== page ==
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Meade County News.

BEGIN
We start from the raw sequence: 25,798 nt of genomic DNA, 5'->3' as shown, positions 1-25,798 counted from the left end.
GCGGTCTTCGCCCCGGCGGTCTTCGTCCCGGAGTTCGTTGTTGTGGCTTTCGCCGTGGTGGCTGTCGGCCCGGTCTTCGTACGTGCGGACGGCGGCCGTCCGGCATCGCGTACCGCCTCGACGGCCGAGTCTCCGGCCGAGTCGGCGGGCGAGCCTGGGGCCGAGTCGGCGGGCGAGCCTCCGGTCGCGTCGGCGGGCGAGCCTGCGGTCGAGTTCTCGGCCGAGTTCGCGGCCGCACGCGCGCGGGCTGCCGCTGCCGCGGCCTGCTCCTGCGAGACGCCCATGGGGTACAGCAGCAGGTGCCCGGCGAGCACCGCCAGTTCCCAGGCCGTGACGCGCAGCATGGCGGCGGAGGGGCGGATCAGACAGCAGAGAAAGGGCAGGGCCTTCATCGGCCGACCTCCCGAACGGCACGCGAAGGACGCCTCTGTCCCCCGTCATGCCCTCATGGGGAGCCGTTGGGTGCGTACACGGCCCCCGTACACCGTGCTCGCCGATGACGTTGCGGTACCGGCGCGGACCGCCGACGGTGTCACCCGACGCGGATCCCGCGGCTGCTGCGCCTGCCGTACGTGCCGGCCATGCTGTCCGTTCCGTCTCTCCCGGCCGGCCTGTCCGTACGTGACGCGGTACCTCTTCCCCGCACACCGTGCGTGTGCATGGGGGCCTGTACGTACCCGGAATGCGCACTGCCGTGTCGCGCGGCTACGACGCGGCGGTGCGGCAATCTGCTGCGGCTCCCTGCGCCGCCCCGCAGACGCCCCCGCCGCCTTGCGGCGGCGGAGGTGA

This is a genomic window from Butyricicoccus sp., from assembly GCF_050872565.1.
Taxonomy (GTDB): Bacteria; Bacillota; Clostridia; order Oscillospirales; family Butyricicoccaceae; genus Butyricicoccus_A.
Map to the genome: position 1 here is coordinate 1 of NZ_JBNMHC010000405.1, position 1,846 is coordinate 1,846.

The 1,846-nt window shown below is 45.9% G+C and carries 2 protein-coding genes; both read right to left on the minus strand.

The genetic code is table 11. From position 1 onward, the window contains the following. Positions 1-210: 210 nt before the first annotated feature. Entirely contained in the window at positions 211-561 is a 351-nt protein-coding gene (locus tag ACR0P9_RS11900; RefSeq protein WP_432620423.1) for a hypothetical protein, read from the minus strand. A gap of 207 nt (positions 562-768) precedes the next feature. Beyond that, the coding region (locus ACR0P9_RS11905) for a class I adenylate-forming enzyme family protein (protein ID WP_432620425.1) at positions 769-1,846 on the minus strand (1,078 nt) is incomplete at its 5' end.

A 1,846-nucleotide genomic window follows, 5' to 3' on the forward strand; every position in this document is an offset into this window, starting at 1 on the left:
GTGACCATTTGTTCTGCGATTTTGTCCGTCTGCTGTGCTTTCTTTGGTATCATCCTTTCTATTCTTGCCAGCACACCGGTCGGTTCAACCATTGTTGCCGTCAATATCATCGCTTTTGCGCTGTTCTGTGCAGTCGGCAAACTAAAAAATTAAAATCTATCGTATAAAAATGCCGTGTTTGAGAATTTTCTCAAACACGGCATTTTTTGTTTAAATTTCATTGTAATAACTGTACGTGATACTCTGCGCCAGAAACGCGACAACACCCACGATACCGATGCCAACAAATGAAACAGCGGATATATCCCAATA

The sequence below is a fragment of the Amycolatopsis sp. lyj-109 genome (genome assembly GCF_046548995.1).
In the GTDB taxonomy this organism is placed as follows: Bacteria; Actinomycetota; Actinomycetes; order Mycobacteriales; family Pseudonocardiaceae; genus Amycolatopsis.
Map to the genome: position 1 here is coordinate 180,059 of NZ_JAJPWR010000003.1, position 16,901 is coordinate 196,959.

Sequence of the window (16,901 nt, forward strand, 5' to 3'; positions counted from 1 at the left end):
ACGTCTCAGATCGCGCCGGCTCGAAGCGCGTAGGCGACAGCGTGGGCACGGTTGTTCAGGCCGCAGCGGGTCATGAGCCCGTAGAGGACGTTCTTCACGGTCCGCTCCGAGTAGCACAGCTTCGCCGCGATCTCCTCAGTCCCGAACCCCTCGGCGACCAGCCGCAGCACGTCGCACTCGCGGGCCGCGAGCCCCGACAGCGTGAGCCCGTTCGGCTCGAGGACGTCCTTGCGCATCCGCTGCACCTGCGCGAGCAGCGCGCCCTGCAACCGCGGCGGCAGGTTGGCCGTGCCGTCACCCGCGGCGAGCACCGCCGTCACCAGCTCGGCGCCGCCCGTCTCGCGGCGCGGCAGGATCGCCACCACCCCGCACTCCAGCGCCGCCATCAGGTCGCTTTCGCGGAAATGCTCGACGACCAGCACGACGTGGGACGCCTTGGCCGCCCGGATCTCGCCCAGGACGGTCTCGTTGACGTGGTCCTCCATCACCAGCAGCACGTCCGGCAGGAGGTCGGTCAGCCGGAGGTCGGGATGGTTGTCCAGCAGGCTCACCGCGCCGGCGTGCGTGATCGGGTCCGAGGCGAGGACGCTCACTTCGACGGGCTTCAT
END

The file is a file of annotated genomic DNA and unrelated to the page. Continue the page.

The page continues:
Published every Thursday by NEWS PUBLISHING COMPANY, . John D. Wehele, Editor. Entered In the Post office at Meade, Kans. as second class mail matter. Subscription, $1.00 per year. Advertising rates made known on applica tion. Locals run "tf." and charged for at 3 cents per line for each insertion. SEPTEMBER 27, 1900.- DEMOCRATIC NATIONAL TICKET. For President, WILLIAM J. BRYAN, . of Nebraska. For Vice-President, ' ADLAI E. STEVENSON, of Illinois. PRESIDENTIAL ELECTORS. Joseph B. Fugate Francis M. Brady Kobt W. Turner Taylor Riddle , James Beck Carsten P. Cartensen James Falloon Charles H. Nicholas Joseph B. Gorshen H. J. Roetzel DEMOCRATIC STATE TICKET. For Associate Justice, DAVID MARTIN, of Atchison county. For Governor, JOHN W. BRIEDENTHAL, of Shawnee county. For Lieutenant Governor, A. M. HARVEY, of Shawnee county. For Secretary of State, ABE FRAKES, of Trego county. For State Auditor, E. J. WESTGATE, of Finney county. For State Treasurer, CONWAY MARSHALL, of Anderson county. For Superintendent of Insurance, WEBB McNALL, of Smith county. For Attorney General, HUGH P. FARRELLY, of Neosha county. For Supt. of Public Instruction, LEVI HUMBARGER, of Dickinson county. CONGRESSIONAL. TICKET. For Congressman-at-Large, J. D. BOTKIN, of Cowley county. For Congressman 7th District, CLAUDE DUVAL, of Reno county. For State Senator, 37th District, LOT RAVENSCRAFT, of Clark county. For Representative, 124th District, S. D. ADAMS, of Meade county. COUNTY TICKET. For Probate Judge, W. J. WOODARD. For County Attorney, GEO. S. SELVIDGE. For Clerk of the District Court, JOHN ELLIOTT. For Supt. of Public Instrnction, MAGGIE MARTIN. For Commissioner, 2nd District, JOHN F. CONRAD. Long will no doubt become ac quainted with the fact that he has an opponent before the campaign progresses many days more. The Hutchinson News will prob ably realize, about the 8th of next November, that Claude Duval had used some other awful strong argu ment aside from poetry. The Sultan of Sulu recently left his capitol and no one knows where he has gone. An exchange intimates that he has come to the United States and is going to stump Utah for Mark and Mack. More American lives have been lost in the Philippines than these islands ever were, or ever will be worth. Because human life cannot be figured in dollars and cents. Will some spell-binder deny this statement? The policy of the Democratic party is to make the same proposi tion to the Filipinos that has been promised Cuba. How can any American citizen say it would not be right? If you are thoroughly in love with freedom and liberty you will say that all nations should be free and this is no exception. We would like to see some of the fellows who are howling about the disgrace that it would bring upon our flag, should we make the Filipi nos free, and whose occupation is running for office, go over to those islands and help in the "benevolent assimilation." It is always the loud est howler when furthest from dan ger. Do not be deceived by anyone who tells you that the Democrats are in favor of hauling down the flag and abandoning the Philippine Islands. It is not true and no pub lic speaker ever said so on the stump. Read the platform of the Kansas City convention in regard to the islands and they intend to do just exactly what that plank says.. . The Candidates. W. J. "Woodard, candidate for Probate Judge is well known to all the voters "of Meade county. He served a term as trustee of this town ship and was a good official. He will see you and further press his claim. Geo. S. Selvidge, for County At torney, will make a competent offi cer. He served" one term and you can examine his record, it is good. The voters of this county will do the proper thing by eleting Mr. Sel vidge. John Elliott has served only one year and his record is good. He was elected last fall for an unexpired term. He has made a good officer and is entitled to a second term. Miss Maggie Martin, the nominee for County Superintendent, is one of the most popular teachers in this county and is now teaching the grammar department of the Meade schools. That she would make a good officer, no one doubts and will get a large vote as she is very popu lar with everyone. John F. Conrad has served one full term as commissioner and is en titled to a second term. Mr. Con rad has done his duty as the servant of the people and they should endorse him for his course. His action in the Wiley case alone should overwhelmingly elect him. We now find that Wiley and his few followers are using all their efforts to defeat Mr. Conrad the same as they did John Innis last year. Are the people of Meade county going to permit Wiley, Fuhr, Painter and others dictate who the officers of this county shall be or will you elect men who are opposed to them and do not belong to their crowd? Now, we don't ask you to take our word for this, but examine and enquire for yourself.' The question is: "Are you going to sustain John Conrad in his position or will you turn him down?" The Speakers. Immediately after after the con vention Mr. Bennett rapped for order and appointed a committee to escort Messrs. Duval and Ravens craft to the hall and Mr. Duval be ing introduced addressed one of the largest and most attentive audiences that ever listened to a public speak er in this city. He presented the issues in a clear, logical manner and was warmly congratulated by his friends. As an orator Mr. Duval need take no back seat and is able to hold his side of the question with most any of the public orators and in this we do not except his oppon ent and think that he is also abund antly able to take care of him. Mr, Duval, with a few years experience will be in the foremost ranks and during his speech Saturday the at tention was so strict that most of the time a pin could have been drop ped and heard all over the hall We think it the best speech we have heard this year and this is the opin ion of many others. Even Repub licans said he was a good speaker and were surprised. The fusion forces can well feel proud of Mr, Duval as a man whose integrity is beyond question and upon the floor of the House would soon take rank with the best men of that body. After Mr; Duval had finished, Mr, Ravenscraft was introduced and made a few remarks on state issues What Mr. Ravenscraft lacks as 1 public orator, he makes up for as a first class man and an untiring work er in the legislature in which body he served two terms from Clark county, defeating Harry Bone four years ago. Mr. Ravenscraft was a member of the live stock committee four years ago and was responsible for considerable of the stock yards legislation of that session and was a valuable member in other matters Mr. Ravenscraft should be elected Senator from this district that he might continue his excellent work already begun in the House. At the conclusion of the meeting a vote of thanks was extended to the Glee club, consisting of Messrs Norman Elliott, John Russell, Jess McKinney, Alf Siegel, Tom Hotz and Mrs. Fred Gray, for the excel lent music furnished. A vote of thanks was also extend ed to some unknown person who had placed a beautiful boquet on the speakers table. The re-union committee was also thanked for the beef and other pro visions furnished which made the free barbecue possible. Hanna now wants to debate with Bryan. He must be getting short on speakers when he has to take the stump himself. Oup Correspondents. FOWLER NEWS. We are quite busy this week and you' will, kindly pardon us for our shortcomings but we will do better next week. We are still blessed with foggy morning's and plentijul showers. Messrs Frazier & Burford and Linn Frazier each unloaded a car of new flour last week. Ed Miles returned last Wed nesday from Kansas City where he had been with several loads of cattle. L. Frazier, Elbert Frazier and Don Dyer took a bike ride out west Sunday. Clyde Parsons, one of Meade County's early residents, return ed to the genial , clime of Meade county last Friday. The Western United Barb wire Telegraph Co. has its line now complete to H. Burford's and it works with perfect satisfaction. Mr. McCauley was busy load ing a car of wheat last week. Quite a number of new wheat drills are being shipped into this ocality. . Mr. P. Y. Turner's brother and family from near Kingman, have been visiting with them for the past week. Wm. Bunyan purchased M. M. Frazier's fine calf last week. T. V. Pinnick, while in Kansas City last week, purchased a new buggy and now he scarcely not ices anybody, only those who are in his rank and file. The acreage of wheat that will be planted this year will be much greater than last. Quite an acre age has already been sown. The late rains have greatly helped the feed crop and if frost holds off several weeks longer a fine crop will be harvested. Johnny Randolph bid farewell to Meade county and started for Colorado last Monday. If you want the latest and be up with the times go to the F. & B, establishment and get you a rabbit foot hat and the rabbit foot is in the hat but you can pin it on your coat for good luck. Messrs. Edwards, Ellis and Burford shipped out several carloads of cattle Monday. Mr. Burford and Purn Edwards ac companied the same to Kansas City. Democrats and Populists held the township caucus last Friday and nominated the following township ticket: Trustee, Hen ry Burford; clerk. W, E. Green; treasurer, John Randolph; jus tice of the peace, W. T. Miles; constable, Lem Krisle. Myrtle Cline lef t for her home in Liberal last week. Mr. Newton has torn the rear part off his blacksmith shop and moved it out to his ranch. Mrs. Dyer went to Dodge seek ing medical aid last Friday, re turning Saturday. The scholars were all invited to a scrubbing bee at the school house Friday and as a result the appearance of the school room is improved in appearance. Crackerjack. odee items, Being as I was absent last week I will try and make up for lost time this week. Quite a number of our Odee people went to Meade Saturday to the Democratic county con vention and to hear Hon. Claude Duval speak. We were informed that Henry Wuerdeman who used to live in Odee and moved to Aakansas about ten years ago has sold his farm and is now on his way back to Kansas and he will probably locate in Meade county. Louis Feldman was looking for some cattle Saturday. Ben Buck and Ab Stewart were in Odee last week buying cattle. Mr. Buck bought some yearling steers of Borgers at $21 a head. Ben Cordes returned last week from Missouri. He reports a pleasant trip. We were informed that Ed Kragh is at work up near Dodge, Henry Lrruemken came up from Tainter's ranch last week to visit his folks and he also took in the reunion at Meade while here. He went back to the ranch Saturday. Henry Winter went up in the artesian country to get a load of rye to sow. . Uncle George Frimuthis visit ing friends in Odee. He is as jolly as ever and the boys all like to see him back again. R. M. Painter and Dr. Leslie were "in Odee to attend church a week ago Sunday and also visited with Martin Buck. - Quite a good many of our peo ple went to Meade last week to attend the soldiers re-union. A. J. Byrns is plastering at Eckhoff 's thisweek. Gruemkens and Borgers visit ed at Henry Borcher's Sunday. Peter Eckhoff finished cutting kafir corn last Friday. We understand that John Cor des is on his way to Meade coun ty and will be here shortly. Martin Buck visited his calves last week. Claus Borger Jr. built him a sod shanty on his claim Monday. It's rather lucky girls are an gels without wings, if they had vings they'd likely be killed to trim hats. Will Cordes has been giving his team and buggy considerable exercise of late. Well, I must adjourn, Before I write too much, For you all know, That I am Dutch. reunion notes. Wednesday morning was spent in social intercourse and renewing old acquaintship among the old soldiers. At 2 o'clock p. m. a parade was formed at the camp, headed by the Meade cornet band. A line of march was taken to the court house where the reunion was opened by the Presi dent, R. W. Griggs, invocation by Chaplain Newman of the Ft. Dodge Soldiers' Home, followed by music by the Meade band, after which the audience joined in singing ''Amer ica," led by the choir. Addresses of wel come were delivered by President Griggs, Secretary Painter, Capt. W. C. Osgood, and the daughter of the regiment, Mrs. Josie Rhodes. The same were responded to by comrades . R. Quinn and Henry Mott, of Beaver county, Okla., when the audience joined the choir in singing "The battle cry of freedom." Then Miss Agnes Wehrle ren dered a splendid recitation, followed by an other very appropriate recitation by Mrs. Randall, followed by a chorus, The Star Spangled Banner." Miss Buelah Gilpin, of Ft. Dodge, then gave a fine recitation, when all joined in singing "John Brown." After some splendid music by the Meade band and Ft. Dodge drum corps an adjournment was taken until 8 o'clock p. m. At that time President Griggs called the camp fire to order, announcing that past President R. Buis would preside. The pro gram opened by singing "Rally 'round the flag" followed by camp fire speeches by com rades D. L. Sweeney of Dodge City, J, R. Sencenich of the Soldiers' home; then singing "Marching through Georgia" in which the audience took a lively part. J. H. Ca mp, late 1st Sarjt. in 17th Virginia Cavalry, C. S A., made a stirring camp fire talk, after which all joined in singing1' "John Brown." Short talks were made by comrade Henry Mott and Chaplain Newman, closing the camp fire by some stirring music by Engle- wood drum corps. Thursday morning was spent in general comradesh ip talks about camp. After dinner Capt. W. C. Osgood formed a parade, with drum corps in lead marching to court house where President Griggs called the meeting to order and Rev. Stamper, late of Co. F 43rd Tenn. C. S. A., led in prayer, after which comrade J. R. Sencenich delivered an ad dress, followed by music by Mea de band, when all joined in singing "Marching thro' Georgia." Miss Sue Painter 'gave a recita tion, which was well rendered, after which Phyllis Fuhr sang a solo that drew from the immense crowd loud applause. Fine recita tions were given by Nellie Sumpter and Genevieve McMeel, then a song by two little children known as Mrs. Steele's children Misses Hazel Rieman and Ada Kessler then sang a duet. Miss Clara Fick gave a fine recitation after which, by request, Had Lane of Liberal gave a Dutchman's story of his ex perience in his first battle. A recitation by Miss Edna Stutsman was splendidly rendered and little Miss Ida Perry sang a song. For one of her years she sang remarkably well. Recitations were given by Miss Jessie Nett, of Fowler, who for one so young does grand ly. Miss Carrie Campbell recited next in her trained style after which Miss Jessie Nett came forward with a solo. The young ladies of Meade gave a red, white and blue drill in uniform which was executed in a way that did credit to the girls and those who assisted them in preparing the drill. While the girls in the drill were preparing to sing, Capt. Mott by request rendered the song that has made him famous at reunions, "Joe Bowers" when the drill girls returned and sang "Red, White and Blue." The band then, played a patriotic air, after which the audience arose and joined the choir in singing "Blest be the tie that binds," and an adjournment was tak en till the evening. (On account of not having time the Secre tary will furnish the balance of the minutes next week.) For Sale A span of good, heavy, work mules. Will be sold cheap as I do not want to winter them. Call and see me for further particulars. A. W. Callendar, Meade, Kansas. Leaders and Subjects EPWORTH LEAGUE. Sept. 30 Ola Fick "Our fool ish excuses" Luke 14:15-24. The News office is prepared to print letter-heads, envelopes, cards, blanks, circulars and all other kinds of job work neatly and promptly. One trial will convince you. Call and see our samples when wanting anything in this line. Campaign SonsTeddy Wxevelt. ' To be sung to the air of "Afton Water," the words being also after the manner of that noble Republican poet, Robert Burns, in the same poem: Talk switfly. sweet Teddy, we love thy load brays; Talk swiftly, well sins' thee a song- in thy praise; While Bryan's asleep in far Lincoln, 'tis best. To talk swiftly, sweet Teddy, disturb not Ins rest. Rough Riders, whose echoes resound to the shore! Ye wild, whooping- Gold birds, aU kicking once more! Thou green-seeming- Pop, thy loud screaming forbear! Disturb not, we beg, Ted's political tear. How lofty, sweet Teddy, thy strenuous life. E'en Mark Hanna felt in the course of the strife; And daily we wonder, as Piatt rises high, . What plum thou'll want i the political pie. How pleasant to feel that a fighter is blest. And death in the far away Philippines best, Our battle-cry's ever "In God is our Trust!" With the added proviso, "Expansion or bust!" Thy crystal talk, Teddy, how senseless it glides And winds thro' thy hat, that still with us abides! How wanton thy words thro' thy snowy teeth flow In New York, Oklahoma or Porto Rico. Dodge City Advance. EDUCATIONAL. A comparison of the annual report of the schools of Meade county for the year ending June 30, 1899, with that for the corresponding period 1900 shows an increase in school pop ulation of forty-five persons. The average length of school term in weeks has increased from ijyi to 22. The average wages of male teachers per month has risen from $41 to $47.50 and of female teachers from $31.10 to 32.20. The disproportionate advance in the average wages of male teachers is due to the fact that of the 24 months taught by male teachers, 1 7 were in the schools of Meade and Fowler where the highest salaries were paid. While the number of pupils, length of school term and teacheis' wages have advanc ed as shown above, the average tax levy for school purposes has fallen from 1 4)4 mills to 12 mills. The estimated value of school property re mains practically the same and the bonded in debtedness has decreased $2010. Notwithstanding the advance in teachers' wages the number of applicants for certificates has fallen from 49 to 35. 1 The next annual report will show a more marked increase in the average pay of female teachers. District clerks will please report employ merit of teacher and commencement of school term. J. A. Porterfield, Co. Supt Mailing a Magazine. Eighteen men, aided by the fastest mailing appliances, are kept on a rush every month getting The Ladies' Home Journal oS to its subscribers. The first shipments are started about the middle of each month, and from that time until the twenty-fifth the magazines pour out of the Journal's publishing office by the two-horse-dray load. On the twenty-fifth of each month every Journal has reached its dtstination, and work in the mailing depart ment slackens for a few days. Some idea of the tremendous size of the Journal's subsrip tion list may be gained when it is known that forty tons of mailing type is required to set up the names of subscribers. There are three quarters of a ton of each numeral, and it re quires twenty thousand galleys to accommo date the subscribers' names in type. This stock would equip six or eight large daily newspapers. As many as sixty-five composi tors are employed setting the names of the Journal's subscribers in type printers enough to set the type for the biggest metropolitan daily newspaper. The expenses for postage paid by rhe Journal approximate $75,000 a year. New Fall millinery at Wehrle's, Call and examine the new goods. A. W. Callender desires to call the attention of the general public to the fact that he can be found at the old Baxter stand at all hours, prepared to do blacksmithing, wood work, painting, and practical horse shoeing in a first class manner. I ask your patronage and thus assist me, our town, and yourselves as well. Give me a trial and be con vinced. All work done on short notice. A. W. Callendar, Prop., Meade, Kansas, Read and you will know where to go for bargains in second hand buggies, road carts, spring wagons, farm wagons and machines. Will trade for old vehicles or buy them and pay all they are worth as I am in the busi ness. Good old wrought iron pnr chased at 25cts per hundred, deliv ered. Call and see me and you can get a trade as I trade and traffic in all articles from a pocket knife to a steam boat. You will always find me at my shop at work. A. W. Callendar, Meade, Kansas. You can get I IUDF COUNTY NEWS in connection with Topeka Semi-weekly Capital for $1 75 Kansas City weekly Star for I 20 Woodward, Ok. Live Stock Inspector I 50 Twice-a-week St. Louis Republic I 75 Kansas CityWeekly Times 1 25 Cincinnati weekly Enquirer ' 1 5 Hicks' Word and Works and almanac I 70 Fall S tyl.es Hi made to seenre CHEAP concerns and big supply houses advertise and sell as high grade. We can furnish them, however, at 16 to T stripped ; or to. 75 to sisjio complete. We do not guarantee nor recom mend them. BEFORE ORDERING a bicycle of any one else, no matter who or how cheap, write as and let ns tell yoa how much we can save yoa on the same machine. If yoa U I D p a Bliy awheel we can assist yon to EARN A BICYCLE by dis- In each town for this purpose. We have several hundred SECOND HAND WHEELS taken in trade which we will close outatfS to aiOeachi also some shopworn samples and M models very cheap. Bend for Bu-nls List. OCR RELIABILITY Is unquestioned. We refer to any bank or business house in Chicago, or any express or railroad company. We will send yoa letters of reference direct from the largest banks in Chicago if you wish It. CEUn YlillSI flRDER today. This low price and these special terms of shipment without doposit will O&IIU lUUil U nil Cn be withdrawn very soon. tSTQlve name of this paper. J. U MEAD CYCLE W. C. OSGOOD. Jr. Pointer 01 Wtom. AGENT FOR Henry Bosch & Co. Wall Paper Co. MEaDE, - t KANSAS. DR. W. F. FEB, iei Offers his professional services to the people of Meade and vicinity. Office over the Meade State Bank. MEADE, KANSAS. C. K. SOURBEER, Repairer of Artesian, Kansas. Best Mainsprings, $1.00. Cleaning, 75cts. Glass 15 to 25cts. New pivot $1.25. New jewel 75cts, Agent for Roger Bros 1847 Silver ware, Elgin Watches, Clocks etc. All work warranted. Leave all worK at Fostoffice. DR. C. B. LESLIE, iei AU calls promptly answered, day or night. Office at Drug store. MEADE, ' KANSAS. Eli 10 On Jane 21. July 7. 8.9.10 5 18. and Aac 2, tickets from points west of Missouri RiTer, and east of Colby, Kas. to Denver. Colorado Sprinirs, mamtou, rueDio, salt iake city ana Ogaea. Utah, and return, will be sold bv the t mm At rate ol One Reoui Fare Pius $2.00 lor Round Trip Return Limit October 31, 1900. Best Line to Denver ONLY DIRECT LINE TO COLORADO SPRINGS AND MANITOU. Take advantage of these cheap rates and spend your vacation in Colorado. Sleeping Car Reser vations may be made now for any of the excur sions. Write for full information and the beautiful book "COLORADO THE MAGNIFICENT" sent free. E. W.THOMPSON, A. G. P. A., Topeka, Kans. JOHN SEBASTIAN, G. A., Chicago. ROCK ISLAND TIME CARD. No. 62 east 9:47 a. m No. 61 going west 5:44 p. m. N. B. Peck, Agent. m Surgeon iiis mil and Jewelry Physician SuFoeoit HEfl 1 COLORADO o o Of Prints, Plaids, Brocaded Dress Goods, Sacking Flannels in new fabrics and new shades, Serges and : Outing Flannels. Don't fail to call and inspect them. These are positively the latest Fall styles. Large invoices on the way which will ar rive later at WEHRLE'S. UOIITROSE BICYCLEHHFREE onapjirtoTowaddrMj WITHOUT A CEMTIH ADVANCE. SEND US TOUR ORDER, state whetheryou Irish UVo"mart wheel; frtTe color, height of bun and Bear wanted and WB H I I T ?ii ! il amine ill fully before yon accept It if it lTnot aU and mora thai wi claim for it, and a better wheel than von can eet for an v .UI price from any one refuje It and we will pay all express chantes A ourselves. Thp" MONTROSE " Blcycim rtj- C cr? l at our Special Agent's sample prioe of NP I h'ou At 1" toe srreatest bargain Tn a bicycle ever offered. We grcaranteeit equal 111 y0 wheel on the market, and you need not accept It nor par acent I t 1 If yqa do not find it as we represent. We are EXCLlfclVK Wrrwi.is If yoa do not find it as we represent. We are KXCLlfclYE BICYCLR MANUFACTURERS anf take this method fof Vulokly inductof oar 1BOO H0BEU. This offer of a sample wheel at this low priceis niutff jt Ut.HI in each town to represent ns PFRIFIRATIOM Frame, it, M or s inch! ladles, S2 inch. Best r twirl WM I lUrias Shelby seamless tubing with forged connec tions, flash joints, improved expander device to fasten seat post and handle bar Royal Arch crown t the celebrated Ma.li babe and tan per the easiest running known; Record "A tires, the bat and one of the most expensive tlrea on the market. The genuine S.4 Mesiacer Hve-ienla saddle! pedals, tools and accessories the best obtainabl&r Knameled In black, maroon or coach green, highly finished and ornamented; special finished nickeling on all bright parts. We thoroughly test every pieoa of material that goes Into this machine. Our Madias? Tear's araar anteo bead with each bicycle. " " CPCC tour one sending the tl&SOcasn In foil with order we will ntt send free a genuine Bardies: 10,000 mile barrel pattern cyclo meter; or a high grade floor pump. Your money ail back if you are not perfectly satisfied. WHEELS. 557. .St COMPANY, Chicago, to. P I Hi O. R. JOHNSON.'Artist. Platinum or Gold Tones, Gloss or Matt Finish. Photo Buttons. Madal lions, Enlargements. Viewing and Interiors a Specialty, E. F. Rieman, Notary Public LOUIS BOEFILER Atty. at Law E. F. RIEMAN ? CO. mm, Ranches and cattle for sale. Titles perfected. Rents collected. Taxes paid for Non-residents. MEADE, KANSAS O. HAMILTON, Mgr. Fresh beef, pork and lard always on hand. Hides bought and sold. MEADE, - - KANSAS. METROPOLITAN BARBER SHOP. SHAMHART & ROBERTS, PROPS. CLEAN TOWELS KEEN RAZORS ol i Meade, Kansas. Z. B. RAGIAND, Feed Stable Horses cared for by day or week. , . MEaDE, - - KANSAS. J. H. CAMP & SON, Feed - Mill. " Grinds all kinds ot grain. West side square. - MEADE, KAS. S. D. ADAMS Good turnouts furnished the Public. Horses boarded by day or week. MEADE, - - .KANSAS STOCK BRANDS. R- A. HARPER, Meade, Kansas. Brand on left shoul der, oon lei t hip. Other brands, x on left thigh, U Son ritrht jaw, H oc v left thigh. Ranch on apnng t-reeK, j miles southwest of Meade. M ALF SIEGEL. P. O. Meade, Kans. x Brand anywhere on animaL -Jjl Horse brand. Range, head of 5-mile. in. 14